The late Rev. Louis Brouillard, accused of sexually molesting dozens of boys in Guam and bringing some to stay with him in Minnesota, was named in a lawsuit filed this week against the Vatican for failure to protect children.
Brouillard, who had been living in Pine City until his death last year, is the subject of front page news on the Pacific island as more than 60 men accused him of sexually abusing them as children.
The priest, who grew up in Minnesota, served in Guam from 1948 to 1981 when he was transferred back to the state. Former Archbishop Anthony Apuron of the Guam archdiocese of Agana also is named in the lawsuit, filed this week in the Superior Court of Guam.
“This is the first lawsuit that is being brought against the Holy See for the coverup and endangerment of children in Guam,” said attorney Marci Hamilton of the University of Pennsylvania, one of the nation’s leading clergy abuse experts.
“They [Vatican officials] knew about sexual abuse in dioceses around the world for years, and yet they did nothing to protect the children.”
While the Vatican has been named in lawsuits naming individual priests, this is the first time it is being sued because of actions of an archbishop, she said.
Brouillard lived more than 30 years in the U.S. territory of Guam before being transferred in 1981 to the Duluth Diocese, where he served in three churches even as he reportedly brought teen boys from Guam to stay with him. No abuse was reported, the diocese said.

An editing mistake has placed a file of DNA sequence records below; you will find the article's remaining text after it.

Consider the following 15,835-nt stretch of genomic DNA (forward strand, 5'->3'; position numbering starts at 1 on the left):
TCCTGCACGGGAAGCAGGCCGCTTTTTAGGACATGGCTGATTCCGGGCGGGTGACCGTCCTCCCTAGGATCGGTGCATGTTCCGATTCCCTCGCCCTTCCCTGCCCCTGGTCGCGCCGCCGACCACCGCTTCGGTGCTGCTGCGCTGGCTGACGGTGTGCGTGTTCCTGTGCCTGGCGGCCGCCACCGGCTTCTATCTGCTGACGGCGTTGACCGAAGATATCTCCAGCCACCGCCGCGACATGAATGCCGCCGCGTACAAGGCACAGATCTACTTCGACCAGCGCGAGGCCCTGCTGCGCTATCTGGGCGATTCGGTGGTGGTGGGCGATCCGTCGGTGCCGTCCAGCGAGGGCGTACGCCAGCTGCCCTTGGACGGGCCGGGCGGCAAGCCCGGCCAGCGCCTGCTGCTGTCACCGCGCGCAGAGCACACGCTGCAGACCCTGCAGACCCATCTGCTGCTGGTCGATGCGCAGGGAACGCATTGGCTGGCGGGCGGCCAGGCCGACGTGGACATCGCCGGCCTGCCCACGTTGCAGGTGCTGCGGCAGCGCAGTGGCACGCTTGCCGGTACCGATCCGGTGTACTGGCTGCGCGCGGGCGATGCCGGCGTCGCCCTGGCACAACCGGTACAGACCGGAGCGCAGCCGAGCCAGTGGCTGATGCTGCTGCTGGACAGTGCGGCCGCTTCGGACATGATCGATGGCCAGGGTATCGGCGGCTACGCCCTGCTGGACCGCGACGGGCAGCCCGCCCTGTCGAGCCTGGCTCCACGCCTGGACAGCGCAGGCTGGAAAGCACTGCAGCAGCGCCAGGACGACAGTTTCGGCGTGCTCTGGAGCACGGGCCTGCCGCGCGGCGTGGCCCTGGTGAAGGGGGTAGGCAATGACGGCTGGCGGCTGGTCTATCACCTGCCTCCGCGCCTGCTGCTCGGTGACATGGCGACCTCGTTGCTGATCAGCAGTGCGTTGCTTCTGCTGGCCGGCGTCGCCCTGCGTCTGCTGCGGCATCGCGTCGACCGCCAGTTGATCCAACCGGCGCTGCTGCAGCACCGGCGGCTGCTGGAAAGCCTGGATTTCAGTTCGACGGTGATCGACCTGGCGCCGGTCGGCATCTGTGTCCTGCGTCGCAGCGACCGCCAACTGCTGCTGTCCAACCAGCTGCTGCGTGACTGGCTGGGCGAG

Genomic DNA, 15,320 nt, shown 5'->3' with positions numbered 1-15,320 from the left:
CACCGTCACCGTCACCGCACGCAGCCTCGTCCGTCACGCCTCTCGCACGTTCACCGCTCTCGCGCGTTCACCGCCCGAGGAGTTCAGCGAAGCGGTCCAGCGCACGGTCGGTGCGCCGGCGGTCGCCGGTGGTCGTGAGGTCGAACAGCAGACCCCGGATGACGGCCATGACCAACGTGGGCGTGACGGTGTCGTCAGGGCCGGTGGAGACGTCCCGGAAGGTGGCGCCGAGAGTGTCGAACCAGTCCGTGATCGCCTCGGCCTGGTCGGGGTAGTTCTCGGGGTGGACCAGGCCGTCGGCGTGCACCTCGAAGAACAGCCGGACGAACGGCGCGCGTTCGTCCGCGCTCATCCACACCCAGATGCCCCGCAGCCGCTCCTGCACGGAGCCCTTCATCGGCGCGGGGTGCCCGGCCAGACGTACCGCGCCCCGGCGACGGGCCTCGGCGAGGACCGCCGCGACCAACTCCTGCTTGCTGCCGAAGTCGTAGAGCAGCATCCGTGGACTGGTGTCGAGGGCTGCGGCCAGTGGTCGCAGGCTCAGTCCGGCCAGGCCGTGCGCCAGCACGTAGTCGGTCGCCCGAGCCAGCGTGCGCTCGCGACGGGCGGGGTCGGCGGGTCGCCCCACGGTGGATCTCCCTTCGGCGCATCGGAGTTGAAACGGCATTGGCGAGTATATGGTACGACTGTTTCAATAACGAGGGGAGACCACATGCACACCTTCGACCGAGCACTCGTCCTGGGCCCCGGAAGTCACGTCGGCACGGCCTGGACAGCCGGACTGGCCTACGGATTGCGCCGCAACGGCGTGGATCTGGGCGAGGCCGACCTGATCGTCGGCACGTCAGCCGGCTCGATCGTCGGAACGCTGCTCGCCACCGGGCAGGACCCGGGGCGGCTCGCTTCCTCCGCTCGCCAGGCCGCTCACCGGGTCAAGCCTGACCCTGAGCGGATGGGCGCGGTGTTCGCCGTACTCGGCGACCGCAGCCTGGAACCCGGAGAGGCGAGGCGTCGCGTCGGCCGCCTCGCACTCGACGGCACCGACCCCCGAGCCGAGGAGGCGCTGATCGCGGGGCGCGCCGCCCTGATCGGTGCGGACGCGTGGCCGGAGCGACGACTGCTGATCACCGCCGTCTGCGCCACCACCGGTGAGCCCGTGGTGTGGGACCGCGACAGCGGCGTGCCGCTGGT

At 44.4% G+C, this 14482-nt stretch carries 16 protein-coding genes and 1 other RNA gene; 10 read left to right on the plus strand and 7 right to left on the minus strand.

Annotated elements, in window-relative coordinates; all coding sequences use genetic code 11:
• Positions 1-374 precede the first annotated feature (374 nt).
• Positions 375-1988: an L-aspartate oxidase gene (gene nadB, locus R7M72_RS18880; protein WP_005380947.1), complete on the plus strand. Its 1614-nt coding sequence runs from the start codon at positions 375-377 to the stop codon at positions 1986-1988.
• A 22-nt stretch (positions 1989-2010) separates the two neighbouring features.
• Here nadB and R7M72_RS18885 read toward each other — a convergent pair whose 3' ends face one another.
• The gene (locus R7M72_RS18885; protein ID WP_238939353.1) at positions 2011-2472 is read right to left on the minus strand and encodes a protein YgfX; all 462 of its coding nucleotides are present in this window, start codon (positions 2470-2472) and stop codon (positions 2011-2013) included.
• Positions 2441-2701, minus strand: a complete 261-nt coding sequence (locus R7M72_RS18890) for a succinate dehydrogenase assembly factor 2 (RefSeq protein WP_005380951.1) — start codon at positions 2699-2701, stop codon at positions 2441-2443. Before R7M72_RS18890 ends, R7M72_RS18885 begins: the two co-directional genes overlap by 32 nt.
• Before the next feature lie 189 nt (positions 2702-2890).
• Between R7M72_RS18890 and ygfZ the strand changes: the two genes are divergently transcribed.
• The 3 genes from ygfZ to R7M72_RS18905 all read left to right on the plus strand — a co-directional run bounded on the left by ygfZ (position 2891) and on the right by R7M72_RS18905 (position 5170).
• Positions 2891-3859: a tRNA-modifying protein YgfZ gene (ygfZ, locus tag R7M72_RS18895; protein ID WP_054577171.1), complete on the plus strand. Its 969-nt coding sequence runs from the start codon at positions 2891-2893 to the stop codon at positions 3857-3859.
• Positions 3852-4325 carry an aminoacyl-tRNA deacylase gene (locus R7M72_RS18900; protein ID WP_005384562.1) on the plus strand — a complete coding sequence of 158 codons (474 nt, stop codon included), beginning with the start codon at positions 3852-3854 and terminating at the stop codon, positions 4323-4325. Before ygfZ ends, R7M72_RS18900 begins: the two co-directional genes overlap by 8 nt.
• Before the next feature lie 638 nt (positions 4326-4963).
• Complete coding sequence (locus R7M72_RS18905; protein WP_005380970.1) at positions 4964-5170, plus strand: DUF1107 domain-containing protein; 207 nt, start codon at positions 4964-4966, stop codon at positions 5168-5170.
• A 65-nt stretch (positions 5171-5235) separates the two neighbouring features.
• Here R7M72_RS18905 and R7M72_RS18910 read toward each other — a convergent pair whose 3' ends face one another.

He lived in retirement across from a school playground in Pine City. Brouillard, when contacted early last year at his apartment, declined to comment directly on the accusations. However, court records show he signed a document in 2016 acknowledging he abused at least 20 boys.
Brouillard is among at least 15 priests, two archbishops and a bishop accused of widespread sexual abuse of boys from the 1950s to the 1990s in Guam. More than 180 clergy abuse lawsuits have been filed since the territory opened its statute of limitations, allowing for older abuse claims to have their day in court.
The Guam archdiocese declared bankruptcy this week in response to the continued avalanche of claims.